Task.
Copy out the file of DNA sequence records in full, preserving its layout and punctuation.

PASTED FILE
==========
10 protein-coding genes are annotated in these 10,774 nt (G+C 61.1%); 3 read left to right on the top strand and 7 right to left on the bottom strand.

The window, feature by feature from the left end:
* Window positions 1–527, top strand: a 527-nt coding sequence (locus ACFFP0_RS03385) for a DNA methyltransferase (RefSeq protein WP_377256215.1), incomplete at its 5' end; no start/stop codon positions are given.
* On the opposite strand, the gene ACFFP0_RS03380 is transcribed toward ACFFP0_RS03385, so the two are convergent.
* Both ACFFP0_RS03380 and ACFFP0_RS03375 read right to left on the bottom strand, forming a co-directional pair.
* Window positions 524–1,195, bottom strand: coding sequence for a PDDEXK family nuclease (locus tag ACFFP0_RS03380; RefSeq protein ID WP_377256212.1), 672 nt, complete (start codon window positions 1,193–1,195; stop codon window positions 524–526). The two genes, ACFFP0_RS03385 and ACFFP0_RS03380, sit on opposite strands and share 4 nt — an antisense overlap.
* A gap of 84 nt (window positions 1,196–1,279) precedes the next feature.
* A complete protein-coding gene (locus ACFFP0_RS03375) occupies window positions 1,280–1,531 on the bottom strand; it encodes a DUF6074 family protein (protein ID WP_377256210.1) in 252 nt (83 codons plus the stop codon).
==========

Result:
10 protein-coding genes are annotated in these 10,774 nt (G+C 61.1%); 3 read left to right on the top strand and 7 right to left on the bottom strand.

The window, feature by feature from the left end:
* Window positions 1–527, top strand: a 527-nt coding sequence (locus ACFFP0_RS03385) for a DNA methyltransferase (RefSeq protein WP_377256215.1), incomplete at its 5' end; no start/stop codon positions are given.
* On the opposite strand, the gene ACFFP0_RS03380 is transcribed toward ACFFP0_RS03385, so the two are convergent.
* Both ACFFP0_RS03380 and ACFFP0_RS03375 read right to left on the bottom strand, forming a co-directional pair.
* Window positions 524–1,195, bottom strand: coding sequence for a PDDEXK family nuclease (locus tag ACFFP0_RS03380; RefSeq protein ID WP_377256212.1), 672 nt, complete (start codon window positions 1,193–1,195; stop codon window positions 524–526). The two genes, ACFFP0_RS03385 and ACFFP0_RS03380, sit on opposite strands and share 4 nt — an antisense overlap.
* A gap of 84 nt (window positions 1,196–1,279) precedes the next feature.
* A complete protein-coding gene (locus ACFFP0_RS03375) occupies window positions 1,280–1,531 on the bottom strand; it encodes a DUF6074 family protein (protein ID WP_377256210.1) in 252 nt (83 codons plus the stop codon).